February 26th, 2013

New Diamond-Shaped Ammo Shipping Labels Replace “ORM-D”

The days of the “ORM-D: Small Arms Cartridges” labels for ammo shipments are numbered. The Dept. of Transportation (DOT) is phasing out the current ORM-D ammo labels, replacing them with a larger striped diamond label that does not mention “Small Arms Cartridges”. This change is designed to harmonize U.S. shipping rules with United Nations standards. You can start using the new “Limited Quantity” diamond labels for ammo shipments right now, but the new labels are not yet mandatory. You can continue to use the old ORM-D “Cartridges, Small Arms” labels until December 31, 2013. As of January 1, 2014 you MUST use the Striped Diamonds.

OFFICIAL UPS RULES — Elimination of ORM-D Classification
In an attempt to harmonize and align with international standards, the DOT has amended the 49CFR regulations regarding the ORM-D classification. Effective January 19, 2011, with the publication of the HM-215K final rule, the hazard class of ORM-D is being eliminated. Those materials may still be shipped classified as a limited quantity (“Ltd Qty”). In conjunction with ORM-D hazard class elimination in HM-215K, limited quantity ground shipments will no longer require shipping papers when prepared under the new rule. This includes those materials previously classed as Ltd Qty that required shipping papers via ground transport.

Ground Ltd Qty Marking
Air Ltd Qty Marking
NOTE: These illustrations are not true to scale. The actual default Ltd Qty Diamond label to be used for ammo shipments is much larger, about 5″ per side. A smaller 2″ per side version of the Ltd Qty striped diamond can be used on smaller packages.

There is a transition period for shippers to comply with the new classification, marking and labeling requirements. Until December 31, 2013 a limited quantity package containing a consumer commodity as defined in 171.8 may be reclassed as ORM-D, or until December 31, 2012 for ORM-D-Air material. UPS began accepting materials with the new markings effective April 1, 2011. Note: To be in compliance with TDG, Standard (ground) Ltd Qty shipments to Canada prepared under HM-215K require the verbiage ‘Limited quantity’ or ‘Ltd qty’ to also be marked on the carton.

Download OLD and NEW Label Formats
On the Parallax Curio and Relic Forum, a thread includes PDF samples of both the new Diamond Ltd Qty Labels and the current ORM-D Labels. The thread explains: “The good news is the new label doesn’t have any indicator that the package contains ammunition. The bad news is the new label is gigantic compared to the old ORM-D label. You are required to use one of the larger labels on one side of any package containing ammunition. If the package is too small for one of the larger labels then you are permitted to use one of the smaller labels instead. Because of the size requirement in the regulations, you only get two of each label on standard piece of printer paper.”

CLICK HERE for PDF Template with Large and Small Striped Diamond Ground Shipping Labels

If you want to still use the ORM-D Small Arm Cartridges Labels until the new Diamond Labels are mandatory, here are links to PDF sheets of ORM-D labels. These PDFs have many rows of labels per page so you can save printer paper. The black version and blue version will use up more printer ink, so you might want to use the white version to be more economical.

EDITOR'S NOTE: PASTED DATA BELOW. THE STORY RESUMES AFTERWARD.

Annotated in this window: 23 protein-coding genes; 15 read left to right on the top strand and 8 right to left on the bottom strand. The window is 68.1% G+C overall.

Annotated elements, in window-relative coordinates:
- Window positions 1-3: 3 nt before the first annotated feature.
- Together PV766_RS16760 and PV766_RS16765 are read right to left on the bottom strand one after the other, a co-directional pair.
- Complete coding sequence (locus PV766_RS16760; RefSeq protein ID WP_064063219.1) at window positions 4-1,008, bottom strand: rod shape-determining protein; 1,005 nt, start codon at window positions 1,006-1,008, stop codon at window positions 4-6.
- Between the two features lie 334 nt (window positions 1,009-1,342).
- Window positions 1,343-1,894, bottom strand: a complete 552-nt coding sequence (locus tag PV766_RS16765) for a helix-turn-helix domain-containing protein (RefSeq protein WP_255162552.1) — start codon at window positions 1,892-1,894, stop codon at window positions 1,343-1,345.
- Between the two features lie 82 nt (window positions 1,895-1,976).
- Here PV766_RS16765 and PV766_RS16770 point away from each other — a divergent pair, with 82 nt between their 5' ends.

Permalink Bullets, Brass, Ammo, News 1 Comment »
February 26th, 2013

Using the NP-2DD Reticle — F-TR Champ Danny Biggs Explains

The Nightforce NP-2DD (Double Dot) reticle is popular with both match shooters and long-range varminters. The uncluttered reticle gives you an unobstructed view of the target — and that’s especially important for 1000-yard shooting. You can also use the “gap” between center dot and horizontal lines to judge wind hold-off (this “gap” is 1.1 MOA at 42X and 2.0 MOA at 22X). Some guys use the lower dot for hold-overs when shooting at different distances. At 22X the second dot is 8 MOA lower than the top dot. At full 42X power, the lower dot is 4.3 MOA lower than the top dot.

Nightforce NP-2DD reticle

Clicking Elevation vs. Hold-Over with Double Dots
Danny Biggs F-ClassIf you have a Nightforce scope with NP-2DD reticle should you click for elevation changes, or hold-over using the second dot? The answer is: “It depends”. Danny Biggs, multi-time U.S. F-Class F-TR National Champion, offered this advice is our Shooters’ Forum: “There is nothing wrong with [using] the NP-2DD ‘over and under’ dots. Try it, and if it works for you, fine. However [in most situations] I would not bother to use it. Rather, I just click up/down the elevation going from 600 to 1,000 yards.

There is one exception though where I regularly use the lower dot! That is for 1,200-yard shooting — a fad at the Midwest Palma Championships held annually up at Lodi, WI. Here I fully employ [the hold-over method].

Following the 1,000-yard match, I click up 2-3 minutes of elevation depending on the load being used for my 7mm RSAUM, go to 42 power, and use the ‘lower’ dot. For me, the lower (and smaller diameter dot) at 42 power provides a preferable aiming dot for the much diminished size/appearance (at 1200) of the 1,000-yard target face. In this instance, I’m really not too lazy to just ‘click up’. By using the smaller aiming dot I ‘uncover’ the 10/X rings as much as possible as they are obscured by the larger upper dot. [This also allows] a better hold on the rings horizontally for windage purposes.” — Danny

Nightforce NP-2DD reticle

Permalink Competition, Optics 1 Comment »